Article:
Well, this has been a depressing start to my blogging credits! I'm almost 1/2 way through spring semester and have been so darn busy with classes that I've not had any time to blog. Let me tell you why...
I'm taking the hardest class EVER! What is it, you ask? Oh, let me tell you my sweet friend....it's a materials class for adolescent lit. Sounds fun, right? Lots of YA books, good reading, great discussions...nope. Try this one - lots of readings, very few discussions and a wicked ton of papers/projects and presentations. I'm about to go postal.
In all fairness, this course is being taught online for the first time this semester. The professor is doing the best in a very difficult situation. I've decided to write a top 5 list of things to do that might help improve the online class experience. Here goes....
- Plan, plan, plan...Everyone thinks they can take their face-to-face (f2f) content and slap it up on Blackboard or whatever LMS they are using and voila - instant course! Uh huh...doesn't work this way. The best way to transition a traditional course to online is to work with an instructional designer who knows how to work through this process. If that isn't in the funds, get online and look at some resources. There are lots of good ones out there to help faculty new to online teaching.
- Be ready to roll...this means, get all of your semester's worth of prerecorded lectures, readings, assignments, etc. online. There are features within most LMS's that allow a faculty member to choose when they want students to see materials. But having them already online will save time and hassles later. It will keep students from being frustrated because class started a week ago and they still don't have the syllabus or they are still waiting for a recorded lecture that has important assignment information in it due this week.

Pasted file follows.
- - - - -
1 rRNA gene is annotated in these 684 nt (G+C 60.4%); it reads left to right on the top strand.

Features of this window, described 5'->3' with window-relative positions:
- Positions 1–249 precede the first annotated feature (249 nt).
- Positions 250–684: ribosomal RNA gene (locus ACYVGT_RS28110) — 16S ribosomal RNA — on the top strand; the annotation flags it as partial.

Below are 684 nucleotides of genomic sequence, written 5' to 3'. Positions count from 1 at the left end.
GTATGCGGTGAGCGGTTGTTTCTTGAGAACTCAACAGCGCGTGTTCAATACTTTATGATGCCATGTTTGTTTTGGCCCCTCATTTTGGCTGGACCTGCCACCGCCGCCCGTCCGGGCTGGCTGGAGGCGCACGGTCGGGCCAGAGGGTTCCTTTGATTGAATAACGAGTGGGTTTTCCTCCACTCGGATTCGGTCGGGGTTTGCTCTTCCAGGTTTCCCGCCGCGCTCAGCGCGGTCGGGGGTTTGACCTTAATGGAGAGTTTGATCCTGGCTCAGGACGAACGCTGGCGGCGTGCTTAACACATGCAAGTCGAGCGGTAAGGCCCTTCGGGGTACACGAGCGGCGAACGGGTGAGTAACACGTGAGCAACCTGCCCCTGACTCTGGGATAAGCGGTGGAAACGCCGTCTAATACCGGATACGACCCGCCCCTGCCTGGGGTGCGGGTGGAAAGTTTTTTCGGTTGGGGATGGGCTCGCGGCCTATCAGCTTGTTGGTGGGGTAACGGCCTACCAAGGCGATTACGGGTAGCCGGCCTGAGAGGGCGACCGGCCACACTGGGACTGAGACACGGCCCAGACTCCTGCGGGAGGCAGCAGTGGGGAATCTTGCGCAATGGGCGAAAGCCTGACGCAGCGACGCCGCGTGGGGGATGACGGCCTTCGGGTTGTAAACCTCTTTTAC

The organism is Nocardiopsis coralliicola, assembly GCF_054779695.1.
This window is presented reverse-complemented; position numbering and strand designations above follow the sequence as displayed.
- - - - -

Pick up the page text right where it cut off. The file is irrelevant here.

- Sync up the work...for example, if there are 3 assigned readings for the week, write meaningful discussion board questions from the readings for students to discuss. Readings being articles, books, chapters, etc. - it doesn't matter, but allow students the opportunity to be able to tell you what they've read.
- Lecture on time...this seems to be a big problem this semester. Lecture time needs to be established upon enrollment. In other words, if a faculty member plans on doing a live lecture via some collaboration tool every Thursday, they need to have that weekday associated with the course at registration. This is a back end issue, probably dealt with in collaboration with the registrars office and the faculty member but one that needs to be addressed.
- Ask for feedback...take time to ask students how things are going. Some professors normally do a +/delta at the end of every class meeting. This will help turn any problem areas around quickly and get everyone moving in a positive direction. Allow students to contact you offline as some students may not feel comfortable sharing problems/concerns in a group setting.
That's my 2 cents...Back to the salt mines...cheers,